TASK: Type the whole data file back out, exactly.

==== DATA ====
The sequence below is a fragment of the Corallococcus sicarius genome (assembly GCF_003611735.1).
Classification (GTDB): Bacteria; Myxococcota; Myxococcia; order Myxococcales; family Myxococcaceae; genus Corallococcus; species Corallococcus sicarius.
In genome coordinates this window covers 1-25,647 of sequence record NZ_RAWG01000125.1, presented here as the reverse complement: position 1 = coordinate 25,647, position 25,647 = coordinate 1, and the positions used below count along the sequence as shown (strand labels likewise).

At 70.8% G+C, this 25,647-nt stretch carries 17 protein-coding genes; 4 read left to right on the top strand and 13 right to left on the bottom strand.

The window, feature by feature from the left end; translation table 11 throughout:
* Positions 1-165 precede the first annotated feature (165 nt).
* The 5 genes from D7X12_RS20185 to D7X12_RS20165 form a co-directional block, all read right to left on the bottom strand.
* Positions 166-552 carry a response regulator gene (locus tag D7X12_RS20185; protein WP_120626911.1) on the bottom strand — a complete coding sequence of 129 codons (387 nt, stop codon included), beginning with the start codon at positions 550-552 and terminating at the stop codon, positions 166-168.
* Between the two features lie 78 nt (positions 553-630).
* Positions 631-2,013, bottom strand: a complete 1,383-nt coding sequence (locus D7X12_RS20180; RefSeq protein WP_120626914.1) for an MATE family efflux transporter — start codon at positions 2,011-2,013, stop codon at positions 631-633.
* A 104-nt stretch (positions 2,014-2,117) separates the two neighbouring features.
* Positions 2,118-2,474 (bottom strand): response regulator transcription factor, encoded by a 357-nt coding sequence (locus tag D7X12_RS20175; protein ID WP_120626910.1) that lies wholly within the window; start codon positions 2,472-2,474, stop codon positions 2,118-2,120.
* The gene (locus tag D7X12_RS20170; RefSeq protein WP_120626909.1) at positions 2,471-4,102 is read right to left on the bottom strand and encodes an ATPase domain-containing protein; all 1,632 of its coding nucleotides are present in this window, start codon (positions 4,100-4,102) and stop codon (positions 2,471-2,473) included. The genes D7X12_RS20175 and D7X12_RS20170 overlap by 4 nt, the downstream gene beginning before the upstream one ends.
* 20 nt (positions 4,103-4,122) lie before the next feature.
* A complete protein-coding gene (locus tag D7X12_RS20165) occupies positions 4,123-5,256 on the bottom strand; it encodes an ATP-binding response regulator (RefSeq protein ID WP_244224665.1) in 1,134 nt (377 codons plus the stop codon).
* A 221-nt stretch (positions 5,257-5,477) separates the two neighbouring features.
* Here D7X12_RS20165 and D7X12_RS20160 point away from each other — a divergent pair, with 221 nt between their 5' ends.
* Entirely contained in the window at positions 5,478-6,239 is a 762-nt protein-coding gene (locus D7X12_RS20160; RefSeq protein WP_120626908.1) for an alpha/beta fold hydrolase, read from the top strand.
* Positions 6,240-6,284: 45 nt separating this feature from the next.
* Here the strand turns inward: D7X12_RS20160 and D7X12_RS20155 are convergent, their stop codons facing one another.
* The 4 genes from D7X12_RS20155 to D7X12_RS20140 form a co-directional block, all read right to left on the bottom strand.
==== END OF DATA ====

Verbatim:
The sequence below is a fragment of the Corallococcus sicarius genome (assembly GCF_003611735.1).
Classification (GTDB): Bacteria; Myxococcota; Myxococcia; order Myxococcales; family Myxococcaceae; genus Corallococcus; species Corallococcus sicarius.
In genome coordinates this window covers 1-25,647 of sequence record NZ_RAWG01000125.1, presented here as the reverse complement: position 1 = coordinate 25,647, position 25,647 = coordinate 1, and the positions used below count along the sequence as shown (strand labels likewise).

At 70.8% G+C, this 25,647-nt stretch carries 17 protein-coding genes; 4 read left to right on the top strand and 13 right to left on the bottom strand.

The window, feature by feature from the left end; translation table 11 throughout:
* Positions 1-165 precede the first annotated feature (165 nt).
* The 5 genes from D7X12_RS20185 to D7X12_RS20165 form a co-directional block, all read right to left on the bottom strand.
* Positions 166-552 carry a response regulator gene (locus tag D7X12_RS20185; protein WP_120626911.1) on the bottom strand — a complete coding sequence of 129 codons (387 nt, stop codon included), beginning with the start codon at positions 550-552 and terminating at the stop codon, positions 166-168.
* Between the two features lie 78 nt (positions 553-630).
* Positions 631-2,013, bottom strand: a complete 1,383-nt coding sequence (locus D7X12_RS20180; RefSeq protein WP_120626914.1) for an MATE family efflux transporter — start codon at positions 2,011-2,013, stop codon at positions 631-633.
* A 104-nt stretch (positions 2,014-2,117) separates the two neighbouring features.
* Positions 2,118-2,474 (bottom strand): response regulator transcription factor, encoded by a 357-nt coding sequence (locus tag D7X12_RS20175; protein ID WP_120626910.1) that lies wholly within the window; start codon positions 2,472-2,474, stop codon positions 2,118-2,120.
* The gene (locus tag D7X12_RS20170; RefSeq protein WP_120626909.1) at positions 2,471-4,102 is read right to left on the bottom strand and encodes an ATPase domain-containing protein; all 1,632 of its coding nucleotides are present in this window, start codon (positions 4,100-4,102) and stop codon (positions 2,471-2,473) included. The genes D7X12_RS20175 and D7X12_RS20170 overlap by 4 nt, the downstream gene beginning before the upstream one ends.
* 20 nt (positions 4,103-4,122) lie before the next feature.
* A complete protein-coding gene (locus tag D7X12_RS20165) occupies positions 4,123-5,256 on the bottom strand; it encodes an ATP-binding response regulator (RefSeq protein ID WP_244224665.1) in 1,134 nt (377 codons plus the stop codon).
* A 221-nt stretch (positions 5,257-5,477) separates the two neighbouring features.
* Here D7X12_RS20165 and D7X12_RS20160 point away from each other — a divergent pair, with 221 nt between their 5' ends.
* Entirely contained in the window at positions 5,478-6,239 is a 762-nt protein-coding gene (locus D7X12_RS20160; RefSeq protein WP_120626908.1) for an alpha/beta fold hydrolase, read from the top strand.
* Positions 6,240-6,284: 45 nt separating this feature from the next.
* Here the strand turns inward: D7X12_RS20160 and D7X12_RS20155 are convergent, their stop codons facing one another.
* The 4 genes from D7X12_RS20155 to D7X12_RS20140 form a co-directional block, all read right to left on the bottom strand.